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Times Review on Nussbaum, Conscience, Adventism

Still catching up from the weekend here, (one of these days I’ll have time to transcribe my notes from the Elaine Pagels talk) but the Times Sunday Book Review discussed a topic of interest to some (should be more!) Adventists and referenced our 1963 Supreme moment.

Emily Bazelon reviews Martha Nussbaum’s new book: Liberty of Conscience: In Defense of America’s Tradition of Religions Equality. Bazelon writes:

As Nussbaum unpacks the court’s interpretation of the Constitution’s free exercise and establishment clauses, her premise is that “equality is the glue that holds the two clauses together.”A longtime enemy of elitism in a variety of guises, she fiercely resists the power of a majority religion, aided and abetted by the state, to create an in-group while subordinating out-groups. Nussbaum anchors the countervailing equality tradition in the writings of Roger Williams and James Madison. Williams, who had extensive friendly dealings with the Narragansett Indians, wrote into the charter for the Rhode Island colony a right to freedom of conscience that shocked the British. He coined the phrase “soule rape” for the limiting of religious expression that does not violate civil law or harm others.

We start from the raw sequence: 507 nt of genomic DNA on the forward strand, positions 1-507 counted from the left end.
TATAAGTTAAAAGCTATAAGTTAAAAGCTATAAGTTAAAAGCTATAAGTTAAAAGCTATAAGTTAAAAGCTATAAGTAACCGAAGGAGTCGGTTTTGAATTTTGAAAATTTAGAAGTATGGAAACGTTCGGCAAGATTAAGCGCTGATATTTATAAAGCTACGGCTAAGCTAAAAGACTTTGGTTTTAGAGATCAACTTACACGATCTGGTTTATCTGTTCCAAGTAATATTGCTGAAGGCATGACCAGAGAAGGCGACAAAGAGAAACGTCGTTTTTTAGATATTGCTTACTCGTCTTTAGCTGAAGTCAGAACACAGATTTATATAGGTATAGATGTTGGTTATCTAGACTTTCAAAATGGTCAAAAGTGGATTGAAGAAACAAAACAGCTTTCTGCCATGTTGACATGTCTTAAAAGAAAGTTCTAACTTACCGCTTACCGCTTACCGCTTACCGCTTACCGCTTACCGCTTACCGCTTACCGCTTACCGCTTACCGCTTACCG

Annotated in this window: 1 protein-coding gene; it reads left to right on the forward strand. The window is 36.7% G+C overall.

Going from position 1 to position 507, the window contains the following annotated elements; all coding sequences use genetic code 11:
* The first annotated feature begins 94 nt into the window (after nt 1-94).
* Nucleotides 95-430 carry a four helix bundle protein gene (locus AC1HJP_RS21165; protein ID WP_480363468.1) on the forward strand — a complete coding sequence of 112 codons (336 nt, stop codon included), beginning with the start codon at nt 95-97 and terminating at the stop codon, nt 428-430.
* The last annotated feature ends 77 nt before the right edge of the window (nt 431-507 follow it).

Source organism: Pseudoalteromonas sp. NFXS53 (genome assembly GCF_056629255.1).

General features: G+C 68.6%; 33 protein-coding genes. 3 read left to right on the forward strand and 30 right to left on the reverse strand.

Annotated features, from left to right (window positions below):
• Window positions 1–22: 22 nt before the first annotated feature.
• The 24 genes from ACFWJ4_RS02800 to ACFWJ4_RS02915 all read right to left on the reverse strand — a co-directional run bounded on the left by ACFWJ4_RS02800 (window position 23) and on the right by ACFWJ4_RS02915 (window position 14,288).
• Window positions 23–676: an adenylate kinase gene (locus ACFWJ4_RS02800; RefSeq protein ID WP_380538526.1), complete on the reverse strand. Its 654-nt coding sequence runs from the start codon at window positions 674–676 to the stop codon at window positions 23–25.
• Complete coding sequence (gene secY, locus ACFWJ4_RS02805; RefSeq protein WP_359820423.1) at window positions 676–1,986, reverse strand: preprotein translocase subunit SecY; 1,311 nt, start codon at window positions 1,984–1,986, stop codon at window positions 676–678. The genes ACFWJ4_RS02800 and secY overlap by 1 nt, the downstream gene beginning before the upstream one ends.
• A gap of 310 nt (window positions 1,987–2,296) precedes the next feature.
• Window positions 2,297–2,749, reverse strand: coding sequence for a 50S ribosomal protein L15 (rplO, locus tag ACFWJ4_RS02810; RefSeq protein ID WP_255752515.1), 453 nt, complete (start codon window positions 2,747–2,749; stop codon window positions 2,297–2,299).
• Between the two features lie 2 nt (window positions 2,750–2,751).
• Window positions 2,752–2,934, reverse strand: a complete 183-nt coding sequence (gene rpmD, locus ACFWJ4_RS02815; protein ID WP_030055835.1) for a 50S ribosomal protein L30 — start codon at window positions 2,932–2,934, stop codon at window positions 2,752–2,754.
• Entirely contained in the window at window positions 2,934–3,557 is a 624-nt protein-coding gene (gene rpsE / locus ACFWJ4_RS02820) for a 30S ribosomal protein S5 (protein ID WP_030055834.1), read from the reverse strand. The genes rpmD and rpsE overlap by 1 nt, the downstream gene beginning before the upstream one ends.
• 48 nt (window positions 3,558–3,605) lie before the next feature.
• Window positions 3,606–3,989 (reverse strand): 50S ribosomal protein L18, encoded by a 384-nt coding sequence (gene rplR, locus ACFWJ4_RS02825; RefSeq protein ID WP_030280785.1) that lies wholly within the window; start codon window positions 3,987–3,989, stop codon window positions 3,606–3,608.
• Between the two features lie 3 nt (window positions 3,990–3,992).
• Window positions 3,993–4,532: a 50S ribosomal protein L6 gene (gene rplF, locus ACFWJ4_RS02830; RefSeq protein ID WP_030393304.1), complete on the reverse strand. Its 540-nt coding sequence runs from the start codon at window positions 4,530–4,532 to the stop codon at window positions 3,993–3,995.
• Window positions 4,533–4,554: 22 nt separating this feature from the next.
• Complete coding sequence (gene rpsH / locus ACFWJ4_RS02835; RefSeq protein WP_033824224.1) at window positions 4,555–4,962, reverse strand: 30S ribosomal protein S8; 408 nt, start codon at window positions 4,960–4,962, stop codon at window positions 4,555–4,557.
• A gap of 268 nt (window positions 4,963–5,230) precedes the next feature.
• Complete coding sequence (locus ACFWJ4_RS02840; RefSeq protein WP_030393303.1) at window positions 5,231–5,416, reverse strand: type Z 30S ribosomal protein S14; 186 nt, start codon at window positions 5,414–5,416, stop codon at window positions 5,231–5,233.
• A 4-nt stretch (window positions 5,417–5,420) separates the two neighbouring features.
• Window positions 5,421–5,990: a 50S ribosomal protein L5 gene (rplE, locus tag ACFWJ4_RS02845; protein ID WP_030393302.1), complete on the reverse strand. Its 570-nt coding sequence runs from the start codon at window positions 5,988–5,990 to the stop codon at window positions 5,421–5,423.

How does Nussbaum apply her equality principle to Supreme Court jurisprudence? She thinks the court avoided the trap that snared Antigone with a 1963 ruling in favor of Adell Sherbert, a Seventh-Day Adventist [sic] fired from her mill job for refusing to work on Saturdays. According to Justice William Brennan’s test, a job requirement violates the right to free exercise when it imposes a “substantial burden” without being justified by a “compelling state interest,” or being narrowly tailored to achieve such an interest.This is the right standard, Nussbaum argues, because it treats religious outliers as the equals of the majority, who weren’t being asked to work on Sunday, their day of rest.

Like our conversation over the Sabbath morning NV Democratic caucus this raises good questions of rights to labor and citizen participation.

Read the whole review.

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